The Buddha told this story at Jetavana Monastery about a pious lay follower. One evening, when this faithful disciple came to the bank of the Aciravati River on his way to Jetavana to hear the Buddha, there was no boat at the landing stage. The ferrymen had pulled their boats onto the far shore and had gone themselves to hear the Buddha. The disciple’s mind was so full of delightful thoughts of the Buddha, however, that even though he walked into the river, his feet did not sink below the surface and he walked across the water as if he were on dry land. When, however, he noticed the waves on reaching the middle of the river, his ecstasy subsided and his feet began to sink. But as soon as he again focused his mind on the qualities of the Buddha, his feet rose and he was able to continue walking joyously over the water. When he arrived at Jetavana, he paid his respects to the Master and took a seat on one side.
“Good layman,” the Buddha said, addressing the disciple, “I hope you had no mishap on your way.”
“Venerable sir,” the disciple replied, “while coming here, I was so absorbed in thoughts of the Buddha that, when I came to the river, I was able to walk across it as though it were solid.”
“My friend,” the Blessed One said, “you’re not the only one who has been protected in this way. In olden days pious laymen were shipwrecked in mid-ocean and saved themselves by remembering the virtues of the Buddha.” At the man’s request, the Buddha told this story of the past.
Long, long ago, at the time of the Buddha Kassapa, a lay disciple who had already entered the path booked passage on a ship along with one of his friends, a rich barber. The barber’s wife asked this disciple to look after her husband. A week after the ship left the port, it sank in mid-ocean. The two friends saved themselves by clinging to a plank and were at last cast up on a deserted island. Famished, the barber killed some birds, cooked them, and offered a share of his meal to the follower of the Buddha.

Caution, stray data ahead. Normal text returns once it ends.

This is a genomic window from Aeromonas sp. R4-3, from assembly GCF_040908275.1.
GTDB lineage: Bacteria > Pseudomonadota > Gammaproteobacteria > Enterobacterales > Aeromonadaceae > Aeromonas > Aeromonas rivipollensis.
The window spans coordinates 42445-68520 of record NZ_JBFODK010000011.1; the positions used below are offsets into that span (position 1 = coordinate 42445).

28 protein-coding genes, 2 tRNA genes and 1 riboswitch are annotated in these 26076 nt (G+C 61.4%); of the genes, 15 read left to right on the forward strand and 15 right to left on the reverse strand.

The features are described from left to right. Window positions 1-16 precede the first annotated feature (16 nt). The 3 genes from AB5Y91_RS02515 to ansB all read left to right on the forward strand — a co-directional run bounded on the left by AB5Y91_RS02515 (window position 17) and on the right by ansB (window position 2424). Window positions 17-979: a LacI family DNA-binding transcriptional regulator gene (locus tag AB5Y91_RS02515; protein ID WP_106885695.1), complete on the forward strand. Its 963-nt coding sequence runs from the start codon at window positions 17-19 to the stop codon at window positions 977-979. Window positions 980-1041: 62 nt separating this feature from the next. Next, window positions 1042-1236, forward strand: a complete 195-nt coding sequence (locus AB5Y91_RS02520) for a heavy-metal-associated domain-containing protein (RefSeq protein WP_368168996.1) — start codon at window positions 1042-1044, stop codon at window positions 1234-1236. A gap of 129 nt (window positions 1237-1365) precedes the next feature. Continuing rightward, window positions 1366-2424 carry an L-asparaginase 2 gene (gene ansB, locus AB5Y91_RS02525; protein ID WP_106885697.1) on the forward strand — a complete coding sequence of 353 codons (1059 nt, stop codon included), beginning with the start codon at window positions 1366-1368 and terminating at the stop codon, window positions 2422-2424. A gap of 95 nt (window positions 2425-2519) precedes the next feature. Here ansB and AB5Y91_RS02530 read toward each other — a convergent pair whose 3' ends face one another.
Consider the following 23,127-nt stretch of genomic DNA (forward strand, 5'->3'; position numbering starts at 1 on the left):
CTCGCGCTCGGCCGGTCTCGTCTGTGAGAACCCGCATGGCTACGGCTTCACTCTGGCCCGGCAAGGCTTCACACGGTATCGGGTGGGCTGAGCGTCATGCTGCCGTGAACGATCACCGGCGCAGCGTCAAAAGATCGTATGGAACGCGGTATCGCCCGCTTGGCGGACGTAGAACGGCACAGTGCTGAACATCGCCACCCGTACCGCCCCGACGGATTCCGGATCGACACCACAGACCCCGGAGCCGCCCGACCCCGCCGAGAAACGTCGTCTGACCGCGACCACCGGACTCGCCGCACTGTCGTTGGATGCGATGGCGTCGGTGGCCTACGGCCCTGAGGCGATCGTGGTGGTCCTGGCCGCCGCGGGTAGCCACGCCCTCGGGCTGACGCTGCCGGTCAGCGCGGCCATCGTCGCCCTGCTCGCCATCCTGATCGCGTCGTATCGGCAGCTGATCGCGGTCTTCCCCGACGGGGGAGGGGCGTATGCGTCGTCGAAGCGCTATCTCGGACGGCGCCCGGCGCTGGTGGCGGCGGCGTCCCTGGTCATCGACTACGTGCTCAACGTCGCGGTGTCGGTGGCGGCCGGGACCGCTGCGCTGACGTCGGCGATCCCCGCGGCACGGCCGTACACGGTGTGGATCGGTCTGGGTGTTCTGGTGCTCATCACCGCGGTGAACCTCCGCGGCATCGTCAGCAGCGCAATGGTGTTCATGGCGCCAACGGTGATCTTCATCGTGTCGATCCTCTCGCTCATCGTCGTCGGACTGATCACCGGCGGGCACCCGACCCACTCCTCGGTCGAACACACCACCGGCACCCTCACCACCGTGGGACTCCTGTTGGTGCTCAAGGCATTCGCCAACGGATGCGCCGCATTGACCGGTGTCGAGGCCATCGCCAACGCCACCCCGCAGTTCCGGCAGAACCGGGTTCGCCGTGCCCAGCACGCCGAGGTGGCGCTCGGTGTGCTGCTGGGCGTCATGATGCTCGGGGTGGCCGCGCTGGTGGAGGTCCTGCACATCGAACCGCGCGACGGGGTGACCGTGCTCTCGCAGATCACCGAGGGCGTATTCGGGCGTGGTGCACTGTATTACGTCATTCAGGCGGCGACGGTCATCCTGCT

“No, thank you,” he answered, “I am fine.” Then he thought to himself, “In this isolated place, there is no help for us except the Triple Gem.” As he sat meditating on the Triple Gem, a naga king who had been born on that island transformed himself into a beautiful ship filled with the seven precious things. The three masts were made of sapphire, the planks and anchor of gold, and the ropes of silver.
The helmsman, who was a spirit of the sea, stood on the deck and cried, “Any passengers for India?”
“Yes,” the lay disciple answered, “that’s where we are bound.”
“Then come on board,” the sea spirit said.
The layman climbed aboard the beautiful ship and turned to call his friend the barber.
“You may come,” the sea spirit said, “but he may not.”
“Why not?” the disciple asked.
“He is not a follower of the holy life,” answered the sea spirit. “I brought this ship for you, but not for him.”
“In that case,” the layman announced, “all the gifts I have given, all the virtues I have practiced, all the powers I have developed — I give the fruit of all of them to him!”
“Thank you, Master!” cried the barber.
“Very well,” said the sea spirit, “now I can take you both aboard.”
The ship carried the two men over the sea and up the Ganges River. After depositing them safely at their home in Baranasi, the sea spirit used his magic power to create enormous wealth for both of them. Then, poising himself in mid-air, he instructed the men and their friends, “Keep company with the wise and good,” he said. “If this barber had not been in company with this pious layman, he would have perished in the middle of the ocean.” Finally, the sea spirit returned to his own abode, taking the naga king with him.
Having finished this discourse, the Buddha identified the Birth and taught the Dhamma, after which the pious layman entered on the fruit of the second path. “On that occasion,” the Buddha said, “the disciple attained arahantship. Sariputta was the naga king, and I myself was the spirit of the sea.”